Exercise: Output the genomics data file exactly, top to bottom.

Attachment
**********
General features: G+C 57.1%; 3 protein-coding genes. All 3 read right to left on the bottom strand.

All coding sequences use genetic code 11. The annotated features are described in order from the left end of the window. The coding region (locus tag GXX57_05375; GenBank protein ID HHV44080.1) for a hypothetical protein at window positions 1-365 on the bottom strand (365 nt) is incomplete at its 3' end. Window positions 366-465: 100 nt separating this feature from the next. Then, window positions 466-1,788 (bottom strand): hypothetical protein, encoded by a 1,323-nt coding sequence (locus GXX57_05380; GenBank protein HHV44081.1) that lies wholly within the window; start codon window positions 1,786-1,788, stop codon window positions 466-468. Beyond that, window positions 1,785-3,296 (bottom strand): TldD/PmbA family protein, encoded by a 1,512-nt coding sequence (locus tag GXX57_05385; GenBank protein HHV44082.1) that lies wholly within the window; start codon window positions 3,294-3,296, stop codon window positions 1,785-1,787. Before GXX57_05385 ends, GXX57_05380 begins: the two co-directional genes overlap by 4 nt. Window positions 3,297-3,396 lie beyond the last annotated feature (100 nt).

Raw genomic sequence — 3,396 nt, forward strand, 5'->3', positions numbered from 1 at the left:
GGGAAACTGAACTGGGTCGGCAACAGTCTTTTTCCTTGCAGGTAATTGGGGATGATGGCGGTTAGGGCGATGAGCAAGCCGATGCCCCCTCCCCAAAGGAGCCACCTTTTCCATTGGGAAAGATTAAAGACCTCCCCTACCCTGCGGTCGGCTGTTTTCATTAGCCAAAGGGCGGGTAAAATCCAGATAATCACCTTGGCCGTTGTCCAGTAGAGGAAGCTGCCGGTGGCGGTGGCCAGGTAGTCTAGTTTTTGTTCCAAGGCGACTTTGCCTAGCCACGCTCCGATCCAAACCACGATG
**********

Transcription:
General features: G+C 57.1%; 3 protein-coding genes. All 3 read right to left on the bottom strand.

All coding sequences use genetic code 11. The annotated features are described in order from the left end of the window. The coding region (locus tag GXX57_05375; GenBank protein ID HHV44080.1) for a hypothetical protein at window positions 1-365 on the bottom strand (365 nt) is incomplete at its 3' end. Window positions 366-465: 100 nt separating this feature from the next. Then, window positions 466-1,788 (bottom strand): hypothetical protein, encoded by a 1,323-nt coding sequence (locus GXX57_05380; GenBank protein HHV44081.1) that lies wholly within the window; start codon window positions 1,786-1,788, stop codon window positions 466-468. Beyond that, window positions 1,785-3,296 (bottom strand): TldD/PmbA family protein, encoded by a 1,512-nt coding sequence (locus tag GXX57_05385; GenBank protein HHV44082.1) that lies wholly within the window; start codon window positions 3,294-3,296, stop codon window positions 1,785-1,787. Before GXX57_05385 ends, GXX57_05380 begins: the two co-directional genes overlap by 4 nt. Window positions 3,297-3,396 lie beyond the last annotated feature (100 nt).

Raw genomic sequence — 3,396 nt, forward strand, 5'->3', positions numbered from 1 at the left:
GGGAAACTGAACTGGGTCGGCAACAGTCTTTTTCCTTGCAGGTAATTGGGGATGATGGCGGTTAGGGCGATGAGCAAGCCGATGCCCCCTCCCCAAAGGAGCCACCTTTTCCATTGGGAAAGATTAAAGACCTCCCCTACCCTGCGGTCGGCTGTTTTCATTAGCCAAAGGGCGGGTAAAATCCAGATAATCACCTTGGCCGTTGTCCAGTAGAGGAAGCTGCCGGTGGCGGTGGCCAGGTAGTCTAGTTTTTGTTCCAAGGCGACTTTGCCTAGCCACGCTCCGATCCAAACCACGATG